This page is a collection of real estate statistics and news for the Chicago real estate market. Data on this page is updated as it becomes available.
Case-Shiller Home Price Index For Chicago Metro Area
Home price data for single family homes and condos in the Chicago metro area is reported monthly and goes back to January 1987. The graph below is current through February 2022 and includes a trendline, conservatively established for single family homes during a 12 year period of rather reasonable price increases.
The Chicago real estate market finally surpassed bubble peak prices in August.
The index bottomed in March of 2012 and saw incredible gains in May and June of that year. Prices were up 4.5% and 4.6% from April and May respectively, which is huge. Even after adjusting for seasonality these were the largest one month increases in 24 years. Since then the home prices have made steady gains with the exception of the normal seasonal dips.
February 2022 single family home prices rose 1.2% from January and were also up 13.1% from a year ago. Single family home prices have finally exceeded the bubble peak of September 2006 by 3.9%. However, the index is running 19.4% below the trend line, but that gap may never close since inflation is not what it used to be.
Condominium prices rose 0.2% from January and are now also back to their July 2007 level, having fallen a total of 0.4% from their peak in September 2007. Condominium prices were 5.6% higher than last year.
Please note that these numbers are based upon a 3 month trailing average of home sales so they are looking back pretty far.
Illinois Association of Realtors Monthly Sales Data (Chicago PMSA)
The IAR tracks monthly units sold for the Chicago Primary Metropolitan Statistical Area (PMSA), which includes a broad area of Chicago and its suburbs. Units sold can be a leading indicator of the direction of housing prices. The graph below shows single family homes plus condominiums sold from January 2006 through February 2022, along with a 12 month moving average (to remove seasonality effects). In addition, we have flagged all January data points for comparison purposes.
The graph shows that home sales in the Chicago area have rebounded nicely from the bottom of the real estate market but have really flattened out in the last 6 years. The Coronavirus pandemic had a brief, negative impact on home sales but looking at the moving average you can see that we basically made up for lost time later in the year and now we are setting new records for sale volume. The 12 month moving average is near the highest levels in the history tracked here.
Chicago Monthly Home Sales
We have monthly home sales (single family homes plus condos) for the Chicago real estate market back to January 1997, before the housing bubble really started. It is current through March 2022, with all the March points flagged in red for easy comparison. In order to smooth out the seasonal patterns the graph also displays a rolling 12 month moving average of the data.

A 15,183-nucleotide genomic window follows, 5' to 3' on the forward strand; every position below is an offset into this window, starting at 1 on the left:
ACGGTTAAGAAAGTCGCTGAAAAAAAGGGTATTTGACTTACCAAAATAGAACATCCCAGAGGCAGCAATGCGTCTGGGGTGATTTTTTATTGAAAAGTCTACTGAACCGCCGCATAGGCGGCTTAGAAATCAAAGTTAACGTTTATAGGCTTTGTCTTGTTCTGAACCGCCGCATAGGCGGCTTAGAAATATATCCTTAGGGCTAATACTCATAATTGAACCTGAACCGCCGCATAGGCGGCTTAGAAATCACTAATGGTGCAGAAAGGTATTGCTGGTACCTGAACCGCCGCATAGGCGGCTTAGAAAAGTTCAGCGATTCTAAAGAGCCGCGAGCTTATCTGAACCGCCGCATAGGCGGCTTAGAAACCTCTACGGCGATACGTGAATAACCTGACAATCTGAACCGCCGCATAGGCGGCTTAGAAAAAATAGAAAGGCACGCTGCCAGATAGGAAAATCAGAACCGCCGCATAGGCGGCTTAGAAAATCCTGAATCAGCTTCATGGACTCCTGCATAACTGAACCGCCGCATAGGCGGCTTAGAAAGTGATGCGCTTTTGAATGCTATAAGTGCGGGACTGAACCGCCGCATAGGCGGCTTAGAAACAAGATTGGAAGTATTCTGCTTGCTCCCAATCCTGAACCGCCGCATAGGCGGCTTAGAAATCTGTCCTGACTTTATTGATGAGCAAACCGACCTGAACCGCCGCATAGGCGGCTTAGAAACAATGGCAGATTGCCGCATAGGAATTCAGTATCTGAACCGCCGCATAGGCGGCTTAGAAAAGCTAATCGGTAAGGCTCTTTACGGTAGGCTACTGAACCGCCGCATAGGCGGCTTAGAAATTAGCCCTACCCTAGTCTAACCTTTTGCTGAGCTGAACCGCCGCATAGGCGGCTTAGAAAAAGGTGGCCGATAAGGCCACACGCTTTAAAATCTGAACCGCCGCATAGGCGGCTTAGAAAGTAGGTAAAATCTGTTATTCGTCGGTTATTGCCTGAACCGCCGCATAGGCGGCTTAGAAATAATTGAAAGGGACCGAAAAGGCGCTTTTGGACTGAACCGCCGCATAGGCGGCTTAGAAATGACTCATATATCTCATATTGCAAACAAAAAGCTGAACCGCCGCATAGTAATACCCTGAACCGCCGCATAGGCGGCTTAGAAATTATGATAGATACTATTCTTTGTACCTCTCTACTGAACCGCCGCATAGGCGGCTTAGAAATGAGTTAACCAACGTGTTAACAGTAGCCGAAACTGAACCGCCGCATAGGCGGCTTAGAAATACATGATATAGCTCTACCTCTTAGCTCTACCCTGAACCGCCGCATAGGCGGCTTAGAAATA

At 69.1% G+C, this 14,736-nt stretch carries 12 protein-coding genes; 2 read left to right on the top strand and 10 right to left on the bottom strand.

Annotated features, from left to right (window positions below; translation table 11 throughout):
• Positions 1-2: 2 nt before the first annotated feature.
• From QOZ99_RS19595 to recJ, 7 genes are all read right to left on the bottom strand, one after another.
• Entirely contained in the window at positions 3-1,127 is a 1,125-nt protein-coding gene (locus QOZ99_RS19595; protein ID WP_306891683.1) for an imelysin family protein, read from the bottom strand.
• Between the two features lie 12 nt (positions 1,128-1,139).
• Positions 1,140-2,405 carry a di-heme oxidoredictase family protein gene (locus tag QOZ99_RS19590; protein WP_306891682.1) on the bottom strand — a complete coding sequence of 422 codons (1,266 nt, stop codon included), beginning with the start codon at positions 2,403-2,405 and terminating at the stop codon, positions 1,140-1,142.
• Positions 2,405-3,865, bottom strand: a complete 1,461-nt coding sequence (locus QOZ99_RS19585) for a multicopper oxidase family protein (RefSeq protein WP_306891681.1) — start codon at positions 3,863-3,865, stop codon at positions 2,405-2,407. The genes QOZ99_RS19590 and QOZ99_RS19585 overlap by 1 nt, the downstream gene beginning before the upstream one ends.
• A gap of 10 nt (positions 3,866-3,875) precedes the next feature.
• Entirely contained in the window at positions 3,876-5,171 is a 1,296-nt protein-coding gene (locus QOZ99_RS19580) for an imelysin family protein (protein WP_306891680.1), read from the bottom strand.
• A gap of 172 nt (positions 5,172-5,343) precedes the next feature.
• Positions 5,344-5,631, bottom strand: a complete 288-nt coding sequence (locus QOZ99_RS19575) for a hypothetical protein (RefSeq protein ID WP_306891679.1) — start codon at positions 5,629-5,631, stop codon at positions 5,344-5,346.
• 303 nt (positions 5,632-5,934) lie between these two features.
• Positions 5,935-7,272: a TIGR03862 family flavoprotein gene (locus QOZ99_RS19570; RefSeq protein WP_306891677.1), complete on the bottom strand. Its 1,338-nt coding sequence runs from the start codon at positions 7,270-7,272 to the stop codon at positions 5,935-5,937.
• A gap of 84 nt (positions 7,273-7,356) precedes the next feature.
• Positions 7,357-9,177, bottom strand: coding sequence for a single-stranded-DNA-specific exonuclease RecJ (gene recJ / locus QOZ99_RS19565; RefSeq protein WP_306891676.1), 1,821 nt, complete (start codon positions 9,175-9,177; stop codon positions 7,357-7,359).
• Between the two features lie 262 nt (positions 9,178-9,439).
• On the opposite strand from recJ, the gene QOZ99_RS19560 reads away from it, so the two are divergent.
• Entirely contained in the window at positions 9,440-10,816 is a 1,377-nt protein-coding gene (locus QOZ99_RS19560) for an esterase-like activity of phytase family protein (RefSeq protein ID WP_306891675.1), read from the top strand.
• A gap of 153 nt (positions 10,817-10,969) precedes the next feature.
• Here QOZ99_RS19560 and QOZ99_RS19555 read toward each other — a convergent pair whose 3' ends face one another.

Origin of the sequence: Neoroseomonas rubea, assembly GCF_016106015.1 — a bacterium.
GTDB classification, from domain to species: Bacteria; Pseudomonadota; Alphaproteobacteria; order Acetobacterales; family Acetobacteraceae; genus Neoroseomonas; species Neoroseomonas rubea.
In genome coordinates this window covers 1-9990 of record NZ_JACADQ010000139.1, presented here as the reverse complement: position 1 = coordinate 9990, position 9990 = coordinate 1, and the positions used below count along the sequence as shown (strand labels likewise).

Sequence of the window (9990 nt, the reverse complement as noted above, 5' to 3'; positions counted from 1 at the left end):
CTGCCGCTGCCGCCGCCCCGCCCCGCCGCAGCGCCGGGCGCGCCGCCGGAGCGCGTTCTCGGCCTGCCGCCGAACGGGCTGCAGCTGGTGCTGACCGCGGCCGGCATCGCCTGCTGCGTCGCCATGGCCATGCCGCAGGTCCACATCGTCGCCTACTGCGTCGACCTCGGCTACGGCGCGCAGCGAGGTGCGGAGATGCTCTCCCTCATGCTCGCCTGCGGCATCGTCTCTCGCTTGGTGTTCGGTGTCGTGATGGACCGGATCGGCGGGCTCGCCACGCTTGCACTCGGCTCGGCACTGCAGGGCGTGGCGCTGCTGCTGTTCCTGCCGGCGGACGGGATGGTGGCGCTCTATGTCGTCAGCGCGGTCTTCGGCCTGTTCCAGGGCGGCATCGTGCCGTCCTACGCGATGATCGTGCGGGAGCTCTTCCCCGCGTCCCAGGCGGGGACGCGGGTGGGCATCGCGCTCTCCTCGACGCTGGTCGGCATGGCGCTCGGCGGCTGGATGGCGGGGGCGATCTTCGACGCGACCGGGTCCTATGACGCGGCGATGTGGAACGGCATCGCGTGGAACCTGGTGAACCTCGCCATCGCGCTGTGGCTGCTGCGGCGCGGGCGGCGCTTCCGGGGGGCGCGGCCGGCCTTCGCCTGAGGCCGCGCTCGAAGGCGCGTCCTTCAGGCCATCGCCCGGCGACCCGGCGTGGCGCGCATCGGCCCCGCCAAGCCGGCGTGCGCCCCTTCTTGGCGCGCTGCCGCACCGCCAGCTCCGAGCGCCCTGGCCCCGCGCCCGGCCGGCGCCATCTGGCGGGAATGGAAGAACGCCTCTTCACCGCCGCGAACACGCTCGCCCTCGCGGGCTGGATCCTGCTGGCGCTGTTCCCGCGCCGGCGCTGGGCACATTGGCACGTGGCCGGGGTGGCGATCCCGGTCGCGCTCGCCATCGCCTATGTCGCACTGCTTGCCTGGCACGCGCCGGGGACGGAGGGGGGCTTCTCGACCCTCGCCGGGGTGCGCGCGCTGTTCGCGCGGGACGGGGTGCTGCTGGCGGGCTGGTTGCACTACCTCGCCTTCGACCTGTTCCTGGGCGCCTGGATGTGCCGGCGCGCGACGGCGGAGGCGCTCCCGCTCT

Chicago home sales had been declining now for several years but the Coronavirus really tanked the market in May and June of 2020. The market returned to more normal levels starting in July 2020 and is now setting new records.
As you can see the Chicago real estate market activity peaked around 2005 before prices peaked in 2006 and really didn’t start recovering until 2012, which was actually the bottom in Chicago home prices. In other words, sales activity seems to lead price changes by about one year. Recently Chicago home sales have been on the decline but April – June 2020 sales plunged because of the Coronavirus. Later in the year home sales surged as demand shifted to later in the year and have remained high since.
Also, if you look at that employment graph below you will see that employment actually continued to improve after the peak in both home prices and sales activity. Now, employment is starting to approach the 2007/ 2008 peak.
Chicago Real Estate Inventory And Days On Market
The sales rate impacts the months supply of inventory on the market and how long properties have been on the market. Ultimately, inventory levels impact home prices. In the graphs below we track the months supply of inventory and the market times of condos and single family homes in the city.
However, there are a few problems with these statistics. A fairly significant number of properties that go under contract don’t close – maybe 20%. So, as the data ages and properties come back on the market, the months of supply numbers change retroactively. Also, the market times shown are only for properties that have sold and not the ones that are sitting on the market forever. Consequently, the market times are really understated vs. the entire population of properties that are on the market.